Leveraged ETFs Under Investigation
The Massachusetts Secretary of State, William Galvin, is looking into the marketing of leveraged ETFs and has reportedly written letters to the three biggest players in this market, ProShares, Direxion and Rydex.
In addition, FINRA, a regulatory agency for brokers and advisors, has issued a warning that leveraged ETFs are usually unsuitable for investors who plan to hold them for longer than one day.
At this time, all leveraged ETFs have the objective to provide a daily short or leveraged position in an index. The key word is daily and often the returns can vary greatly from that expectation.
The firms issuing these ETFs are very clear to that point and advise that the funds are only intended to give daily exposure.
The concern is losses for the Massachusetts Secretary of State, as he wants to determine whether the issuing ETF providers are at fault, leading the unknowing brokers to these kind of products.
What I think is mostly overlooked is that FINRA is setting up a situation for brokers to be at fault.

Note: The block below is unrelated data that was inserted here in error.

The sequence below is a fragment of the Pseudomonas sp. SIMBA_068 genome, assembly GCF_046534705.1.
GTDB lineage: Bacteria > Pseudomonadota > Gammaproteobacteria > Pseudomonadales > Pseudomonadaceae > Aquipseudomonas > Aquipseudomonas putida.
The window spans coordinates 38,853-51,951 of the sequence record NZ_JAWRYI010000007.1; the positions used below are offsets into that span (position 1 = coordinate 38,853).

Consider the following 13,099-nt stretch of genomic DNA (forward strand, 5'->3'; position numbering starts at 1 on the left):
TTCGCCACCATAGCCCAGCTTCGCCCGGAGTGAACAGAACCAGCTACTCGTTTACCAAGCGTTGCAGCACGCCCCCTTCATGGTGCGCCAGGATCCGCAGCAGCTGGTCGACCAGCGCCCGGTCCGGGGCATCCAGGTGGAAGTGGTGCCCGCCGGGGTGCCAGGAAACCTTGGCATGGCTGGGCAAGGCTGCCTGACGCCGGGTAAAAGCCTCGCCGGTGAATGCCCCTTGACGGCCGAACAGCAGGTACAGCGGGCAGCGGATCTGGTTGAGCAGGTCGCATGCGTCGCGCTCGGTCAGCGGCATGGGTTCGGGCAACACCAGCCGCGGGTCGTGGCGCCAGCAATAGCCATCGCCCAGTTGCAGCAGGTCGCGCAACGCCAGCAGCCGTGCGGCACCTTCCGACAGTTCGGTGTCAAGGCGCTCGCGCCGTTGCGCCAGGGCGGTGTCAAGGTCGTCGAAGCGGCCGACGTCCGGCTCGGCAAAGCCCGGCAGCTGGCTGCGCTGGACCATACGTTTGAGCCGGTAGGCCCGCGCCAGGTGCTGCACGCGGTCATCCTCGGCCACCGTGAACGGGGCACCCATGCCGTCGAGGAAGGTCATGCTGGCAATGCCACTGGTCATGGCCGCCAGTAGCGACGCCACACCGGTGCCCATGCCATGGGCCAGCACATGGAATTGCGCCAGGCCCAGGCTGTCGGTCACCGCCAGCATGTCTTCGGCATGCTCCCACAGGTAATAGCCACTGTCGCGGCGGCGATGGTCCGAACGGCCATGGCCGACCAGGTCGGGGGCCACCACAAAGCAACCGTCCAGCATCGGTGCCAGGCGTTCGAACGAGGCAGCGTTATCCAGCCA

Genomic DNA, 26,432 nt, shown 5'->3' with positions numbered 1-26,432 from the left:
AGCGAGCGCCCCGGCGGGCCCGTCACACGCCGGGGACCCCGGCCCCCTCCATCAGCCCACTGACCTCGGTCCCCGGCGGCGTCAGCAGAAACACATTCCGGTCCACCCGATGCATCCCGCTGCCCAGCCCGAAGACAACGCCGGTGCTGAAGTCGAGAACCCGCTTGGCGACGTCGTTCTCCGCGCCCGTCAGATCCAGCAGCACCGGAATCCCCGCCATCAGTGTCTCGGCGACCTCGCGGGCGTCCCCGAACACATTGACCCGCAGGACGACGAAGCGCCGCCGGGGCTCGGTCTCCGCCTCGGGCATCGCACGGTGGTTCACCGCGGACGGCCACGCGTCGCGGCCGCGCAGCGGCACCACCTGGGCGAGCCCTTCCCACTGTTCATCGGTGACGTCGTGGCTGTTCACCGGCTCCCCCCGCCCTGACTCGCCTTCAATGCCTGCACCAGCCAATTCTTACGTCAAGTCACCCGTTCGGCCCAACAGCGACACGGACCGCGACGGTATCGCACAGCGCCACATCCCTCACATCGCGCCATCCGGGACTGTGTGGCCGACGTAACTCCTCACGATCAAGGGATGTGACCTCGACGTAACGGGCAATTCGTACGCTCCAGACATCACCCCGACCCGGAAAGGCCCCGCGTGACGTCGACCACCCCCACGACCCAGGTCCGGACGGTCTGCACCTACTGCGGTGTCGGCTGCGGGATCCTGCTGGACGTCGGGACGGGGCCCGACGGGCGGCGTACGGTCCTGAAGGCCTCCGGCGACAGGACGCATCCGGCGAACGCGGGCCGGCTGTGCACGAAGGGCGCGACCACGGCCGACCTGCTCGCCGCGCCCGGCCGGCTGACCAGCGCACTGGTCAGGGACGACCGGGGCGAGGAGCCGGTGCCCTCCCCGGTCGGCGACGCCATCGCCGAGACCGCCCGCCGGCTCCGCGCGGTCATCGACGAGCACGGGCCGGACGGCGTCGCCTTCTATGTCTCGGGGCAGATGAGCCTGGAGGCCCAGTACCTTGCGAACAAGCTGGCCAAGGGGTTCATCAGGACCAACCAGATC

There is a major distinction between brokers and advisors, which I believe may be part of the problem here. Brokers should, but aren’t required to, act in client's best interest, as long as investments are suitable. An investment is deemed suitable if it makes sense to be in a client’s portfolio-not whether it is the highest quality product or whether it is prudent.
Advisors, on the other hand, are required to act in the client’s best interest. Investments must be suitable, appropriate and represent the client’s best interest.
Advisors Not Off the Hook
I have looked, with a lot of detail, at leveraged ETFs. The issuing companies and prospectuses are clear that the ETFs will not meet their objective longer than a day.
With FINRA and other Government agencies catching on to this and looking for someone the blame for major losses investors take in these funds, advisors and brokers who have misused these funds will be soon coming under a lot of heat.
Know Your Investments
Here at Wiser Wealth, we have always understood the risks of leveraged ETFs and have been very surprised to see that many of our peers do not. In 2008, if you shorted the S&P 500, you would have actually lost money. How is this possible? The S&P 500’s up days were (in percentages) higher than the down days. Since leveraged ETFs compound daily and the up days had bigger losses than the down day gains, the perfect losing recipe was in place.
There have been a few infamous ETFs to bite the dust because of poor design and complex strategies that did not work. Adopting a policy of "if you cannot explain how the investment works to a client, then it doesn’t make the list" might be a good idea for professionals who take everything at face value.
Clearly the regulatory authorities understand the leverage risk. Do you?